Every-day Characters

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Paul, 1896 - 72 pages

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Page 11 - He did not think all mischief fair, Although he had a knack of joking ; He did not make himself a bear, Although he had a taste for smoking ; And when religious sects ran mad, He held, in spite of all his learning, That if a man's belief is bad, It will not be improved by burning.
Page 7 - Vicar. His talk was like a stream, which runs With rapid change from rocks to roses: It slipped from politics to puns, It passed from Mahomet to Moses; Beginning with the laws which keep The planets in their radiant courses, And ending with some precept deep For dressing eels, or shoeing horses.
Page 12 - And he was kind, and loved to sit In the low hut or garnished cottage, And praise the farmer's homely wit, And share the widow's homelier pottage: At his approach complaint grew mild; And when his hand unbarred the shutter, The clammy lips of fever smiled The welcome which they could not utter.
Page 6 - And warmed himself in Court or College, He had not gained an honest friend And twenty curious scraps of knowledge; If he departed as he came, With no new light on love or liquor — Good sooth, the traveller was to blame, And not the Vicarage, nor the Vicar.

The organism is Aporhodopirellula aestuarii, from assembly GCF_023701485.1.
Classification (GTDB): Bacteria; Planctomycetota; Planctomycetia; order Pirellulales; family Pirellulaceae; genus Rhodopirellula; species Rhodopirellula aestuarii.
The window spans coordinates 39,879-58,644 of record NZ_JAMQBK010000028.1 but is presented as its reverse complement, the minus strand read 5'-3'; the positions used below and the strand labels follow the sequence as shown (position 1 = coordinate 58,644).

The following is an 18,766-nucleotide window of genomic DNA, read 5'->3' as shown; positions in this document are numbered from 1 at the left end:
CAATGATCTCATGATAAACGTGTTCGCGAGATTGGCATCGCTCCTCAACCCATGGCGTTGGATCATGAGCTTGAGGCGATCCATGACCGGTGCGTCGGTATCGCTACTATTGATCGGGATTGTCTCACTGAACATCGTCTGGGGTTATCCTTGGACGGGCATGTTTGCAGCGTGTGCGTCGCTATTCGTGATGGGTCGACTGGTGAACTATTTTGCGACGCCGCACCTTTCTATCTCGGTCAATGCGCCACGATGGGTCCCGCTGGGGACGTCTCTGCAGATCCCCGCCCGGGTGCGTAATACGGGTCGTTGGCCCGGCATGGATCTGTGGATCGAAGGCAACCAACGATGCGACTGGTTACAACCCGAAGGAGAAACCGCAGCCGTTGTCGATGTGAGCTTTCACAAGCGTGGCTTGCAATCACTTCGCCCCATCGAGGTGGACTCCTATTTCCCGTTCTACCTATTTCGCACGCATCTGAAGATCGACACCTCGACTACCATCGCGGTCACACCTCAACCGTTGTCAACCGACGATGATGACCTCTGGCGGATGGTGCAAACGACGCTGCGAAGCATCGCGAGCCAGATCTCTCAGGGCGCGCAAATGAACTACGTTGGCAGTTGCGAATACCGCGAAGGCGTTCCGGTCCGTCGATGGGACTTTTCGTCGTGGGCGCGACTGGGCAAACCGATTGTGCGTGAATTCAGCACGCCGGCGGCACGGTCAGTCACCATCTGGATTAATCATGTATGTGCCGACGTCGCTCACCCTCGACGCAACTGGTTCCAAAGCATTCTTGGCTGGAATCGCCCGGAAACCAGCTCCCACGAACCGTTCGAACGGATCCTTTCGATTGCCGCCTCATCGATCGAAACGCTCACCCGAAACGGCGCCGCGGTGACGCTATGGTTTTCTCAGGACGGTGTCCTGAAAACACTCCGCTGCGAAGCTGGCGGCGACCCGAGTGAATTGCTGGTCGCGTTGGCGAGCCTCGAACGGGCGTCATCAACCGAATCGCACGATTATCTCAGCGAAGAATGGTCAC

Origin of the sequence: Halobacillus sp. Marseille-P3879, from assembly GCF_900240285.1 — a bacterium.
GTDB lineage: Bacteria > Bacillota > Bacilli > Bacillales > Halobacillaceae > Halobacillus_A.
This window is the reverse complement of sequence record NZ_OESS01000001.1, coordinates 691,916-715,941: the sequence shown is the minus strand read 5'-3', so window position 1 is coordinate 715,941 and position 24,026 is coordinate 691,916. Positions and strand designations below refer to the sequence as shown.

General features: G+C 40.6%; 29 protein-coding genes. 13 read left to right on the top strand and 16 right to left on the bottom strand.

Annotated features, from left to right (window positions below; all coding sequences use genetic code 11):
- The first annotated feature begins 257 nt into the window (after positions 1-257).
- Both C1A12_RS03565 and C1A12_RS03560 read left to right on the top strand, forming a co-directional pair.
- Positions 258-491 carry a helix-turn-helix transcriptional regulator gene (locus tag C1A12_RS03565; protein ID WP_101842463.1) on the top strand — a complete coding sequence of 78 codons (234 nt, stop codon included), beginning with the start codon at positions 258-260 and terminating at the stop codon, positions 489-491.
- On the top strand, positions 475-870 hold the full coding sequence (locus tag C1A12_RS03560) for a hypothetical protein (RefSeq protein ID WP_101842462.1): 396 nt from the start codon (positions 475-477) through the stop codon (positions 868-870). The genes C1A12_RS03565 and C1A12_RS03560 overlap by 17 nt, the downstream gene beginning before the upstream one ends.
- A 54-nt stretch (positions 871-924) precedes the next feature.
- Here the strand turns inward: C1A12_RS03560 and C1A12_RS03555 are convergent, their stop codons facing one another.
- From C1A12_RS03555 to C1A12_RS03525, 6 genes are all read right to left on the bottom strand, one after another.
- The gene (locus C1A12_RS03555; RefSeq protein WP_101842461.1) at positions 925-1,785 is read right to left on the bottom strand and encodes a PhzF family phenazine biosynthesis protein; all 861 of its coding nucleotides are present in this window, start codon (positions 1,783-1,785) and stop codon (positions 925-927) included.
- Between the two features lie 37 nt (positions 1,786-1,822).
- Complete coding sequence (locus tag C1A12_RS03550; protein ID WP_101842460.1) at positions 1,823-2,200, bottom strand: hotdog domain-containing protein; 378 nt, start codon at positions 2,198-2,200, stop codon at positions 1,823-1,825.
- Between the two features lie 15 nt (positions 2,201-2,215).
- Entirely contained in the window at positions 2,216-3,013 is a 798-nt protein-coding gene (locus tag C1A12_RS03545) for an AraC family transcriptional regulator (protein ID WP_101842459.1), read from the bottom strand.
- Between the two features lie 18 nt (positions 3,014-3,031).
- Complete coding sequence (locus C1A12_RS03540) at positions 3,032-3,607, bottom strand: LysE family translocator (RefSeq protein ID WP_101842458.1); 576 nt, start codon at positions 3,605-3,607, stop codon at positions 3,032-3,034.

Page 14 - Alack the change! in vain I look For haunts in which my boyhood trifled, — The level lawn, the trickling brook, The trees I climbed, the beds I rifled; The church is larger than before; You reach it by a carriage entry; It holds three hundred people more, And pews are fitted up for gentry.
Page 8 - It passed from Mahomet to Moses; Beginning with the laws which keep The planets in their radiant courses, And ending with some precept deep For dressing eels or shoeing horses. He was a shrewd and sound divine, Of loud Dissent the mortal terror; And when, by dint of page and line, He...
Page 39 - Little Through sunny May, through sultry June, I loved her with a love eternal ; I spoke her praises to the moon, I wrote them to the Sunday Journal...
Page 3 - THE VICAR. Some years ago, ere time and taste Had turned our parish topsy-turvy, When Darnel Park was Darnel Waste, And roads as little known as scurvy, The man who lost his way, between St. Mary's Hill and Sandy Thicket, Was always shown across the green, And guided to the Parson's wicket. Back flew the bolt of lissom lath ; Fair Margaret, in her tidy kirtle, Led the lorn traveller up the path...
Page 4 - Had turned our parish topsy-turvy, When Darnel Park was Darnel Waste, And roads as little known as scurvy, The man who lost his way, between St. Mary's Hill and Sandy Thicket, Was always shown across the green, And guided to the Parson's wicket. Back flew the bolt of lissom lath ; Fair Margaret, in her tidy kirtle, Led the lorn traveller up the path, Through...

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